Books to read in honor of Human Rights Day
A Hanukkah Surprise for Interfaith Mom

It Wasn’t the Grinch Who Stole Christmas at My House

Susan Campbell is the author of Dating Jesus and the upcoming biography, Tempest-Tossed: The Spirit of Isabella Beecher Hooker. For more than a quarter-century, she was a columnist at the Hartford Courant, where her work was recognized by the National Women’s Political Caucus, New England Associated Press News Executives, the Society for Professional Journalists, the American Association of Sunday and Feature Editors, the National Society of Newspaper Columnists, and the Sunday Magazine Editors Association. Her column about the shootings at lottery headquarters in March 1998 was part of The Courant’s Pulitzer Prize-winning coverage.

This post originally appeared at Hot Dogma.

Bigstock-Christmas-lights-14088431It was the fundamentalists.

Back when my parents were still married, we celebrated Christmas with all the trimmings. I sang “Away In a Manger” at a Christmas fair. One brother was a shepherd, when he wanted very much to be Joseph. We talked about Baby Jesus in the manger.

And then my parents divorced, and my mother married a fundamentalist Christian for whom Christmas was nothing more than those Catholics trying to get one over on you — Christ-Mass. Get it? So we celebrated, but only the secular part (tree, Santa, gifts) and we did so quietly because some of the more dedicated members of my church didn’t do even that.

I remember asking about that in Sunday school, and having it explained to me that Jesus couldn’t have been born on Dec. 25, and that holidays like that weren’t really our style, that we celebrate every Sunday and isn’t that better than just once a year?

I wasn’t stupid. Sundays weren’t nearly as interesting as Christmas, and as I grew up, I found that theology growing smaller for me — and my Christmas trees getting bigger.

Ah, but the sword of fundamentalism plunges deep. You can think you’ve walked far from that whole thing, and then? Something snatches you back. I decorated our tree last night, and drowned myself in a maudlin retelling (mostly, to the ornaments themselves, as who wants to be around a maudlin hillbilly?) of each ornament’s history. The Mickey Mouse ornament I bought the year of my own divorce, when I won a writing contest and spent every penny to take my son to Disney World. The cheap, buy-’em-by-the-half-dozen ornaments I got the year I thought I’d lost all my Christmas gear. The fancy glass ornaments I saved up for, just like the ones my dad brought back from Germany. Sprinkled throughout are precious homemade ornaments from my sons, a poem, a pair of cotton skates, a carefully rendered manger scene.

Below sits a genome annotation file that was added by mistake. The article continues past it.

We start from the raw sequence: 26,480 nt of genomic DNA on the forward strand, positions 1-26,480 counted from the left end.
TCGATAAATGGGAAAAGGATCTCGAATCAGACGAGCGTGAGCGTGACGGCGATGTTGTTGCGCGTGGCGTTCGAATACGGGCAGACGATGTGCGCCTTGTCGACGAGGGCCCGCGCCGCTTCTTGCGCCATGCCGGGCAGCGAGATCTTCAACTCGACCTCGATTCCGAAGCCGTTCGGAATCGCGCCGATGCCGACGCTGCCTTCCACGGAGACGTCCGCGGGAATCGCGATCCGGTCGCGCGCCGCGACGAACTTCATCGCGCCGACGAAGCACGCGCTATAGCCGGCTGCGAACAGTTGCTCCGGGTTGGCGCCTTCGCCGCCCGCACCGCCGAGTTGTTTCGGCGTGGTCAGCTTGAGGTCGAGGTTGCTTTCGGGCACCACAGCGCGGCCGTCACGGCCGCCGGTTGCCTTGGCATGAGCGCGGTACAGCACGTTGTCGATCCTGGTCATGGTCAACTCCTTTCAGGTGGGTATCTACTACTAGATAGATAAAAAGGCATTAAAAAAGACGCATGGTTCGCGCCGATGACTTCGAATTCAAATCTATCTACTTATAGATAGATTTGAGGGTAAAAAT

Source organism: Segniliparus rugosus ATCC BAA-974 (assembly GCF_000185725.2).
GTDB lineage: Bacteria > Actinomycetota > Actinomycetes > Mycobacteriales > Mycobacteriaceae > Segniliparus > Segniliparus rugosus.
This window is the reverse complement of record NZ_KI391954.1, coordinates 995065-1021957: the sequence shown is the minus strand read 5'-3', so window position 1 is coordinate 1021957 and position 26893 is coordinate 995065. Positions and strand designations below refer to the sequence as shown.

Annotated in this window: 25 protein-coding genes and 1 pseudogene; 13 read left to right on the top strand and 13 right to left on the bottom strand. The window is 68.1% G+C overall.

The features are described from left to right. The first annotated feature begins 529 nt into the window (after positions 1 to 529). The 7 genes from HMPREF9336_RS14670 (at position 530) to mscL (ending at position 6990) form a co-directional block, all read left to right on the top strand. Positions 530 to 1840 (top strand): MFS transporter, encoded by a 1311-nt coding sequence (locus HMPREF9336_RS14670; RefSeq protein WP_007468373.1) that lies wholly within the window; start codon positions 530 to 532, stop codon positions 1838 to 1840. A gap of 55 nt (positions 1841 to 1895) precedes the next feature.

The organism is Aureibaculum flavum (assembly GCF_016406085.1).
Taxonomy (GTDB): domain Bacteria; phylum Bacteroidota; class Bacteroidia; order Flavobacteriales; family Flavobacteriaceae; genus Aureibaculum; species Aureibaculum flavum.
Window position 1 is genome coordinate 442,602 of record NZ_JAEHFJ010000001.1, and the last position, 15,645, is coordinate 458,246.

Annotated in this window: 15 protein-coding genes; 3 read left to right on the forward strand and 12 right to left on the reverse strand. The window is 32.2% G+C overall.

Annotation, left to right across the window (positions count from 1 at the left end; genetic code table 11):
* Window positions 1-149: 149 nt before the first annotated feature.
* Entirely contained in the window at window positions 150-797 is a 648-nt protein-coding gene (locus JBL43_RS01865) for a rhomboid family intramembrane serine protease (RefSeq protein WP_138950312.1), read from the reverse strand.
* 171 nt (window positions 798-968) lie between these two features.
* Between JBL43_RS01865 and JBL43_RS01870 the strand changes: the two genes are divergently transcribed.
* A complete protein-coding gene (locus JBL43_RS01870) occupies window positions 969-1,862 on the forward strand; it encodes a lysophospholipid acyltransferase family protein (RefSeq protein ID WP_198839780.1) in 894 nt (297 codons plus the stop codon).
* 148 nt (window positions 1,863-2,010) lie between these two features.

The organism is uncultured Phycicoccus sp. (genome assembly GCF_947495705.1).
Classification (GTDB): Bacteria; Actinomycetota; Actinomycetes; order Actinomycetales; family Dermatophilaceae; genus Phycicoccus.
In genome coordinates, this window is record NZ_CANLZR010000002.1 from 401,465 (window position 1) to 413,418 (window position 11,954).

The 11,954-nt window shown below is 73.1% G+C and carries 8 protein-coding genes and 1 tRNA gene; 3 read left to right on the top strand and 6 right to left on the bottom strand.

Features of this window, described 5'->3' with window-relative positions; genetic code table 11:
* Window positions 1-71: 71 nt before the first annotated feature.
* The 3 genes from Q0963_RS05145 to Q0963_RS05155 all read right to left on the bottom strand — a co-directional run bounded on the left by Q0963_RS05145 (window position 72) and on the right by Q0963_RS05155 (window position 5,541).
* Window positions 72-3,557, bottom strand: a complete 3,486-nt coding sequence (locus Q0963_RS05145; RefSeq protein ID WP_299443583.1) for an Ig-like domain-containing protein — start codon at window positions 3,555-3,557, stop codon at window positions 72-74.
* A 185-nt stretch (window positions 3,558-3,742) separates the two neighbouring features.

1066As I decorated, I listened to Nat King Cole, who has accompanied me every year as I make my (slow) way back to Christmas. And every year, when the choir behind him swells, I get a little choked up. It’s a good kind of choked up, I promise. So what if Jesus wasn’t born on Dec. 25? It’s a beautiful holiday when people  show a little more kindness, and a lot more love. We really do need a little Christmas.

So when I die, and I stand before God, and She asks, “Did you have a Christmas tree?” I will answer, “Hell, yes, I did.”

Sorry about the hell, though.

 Christmas lights image from Bigstock.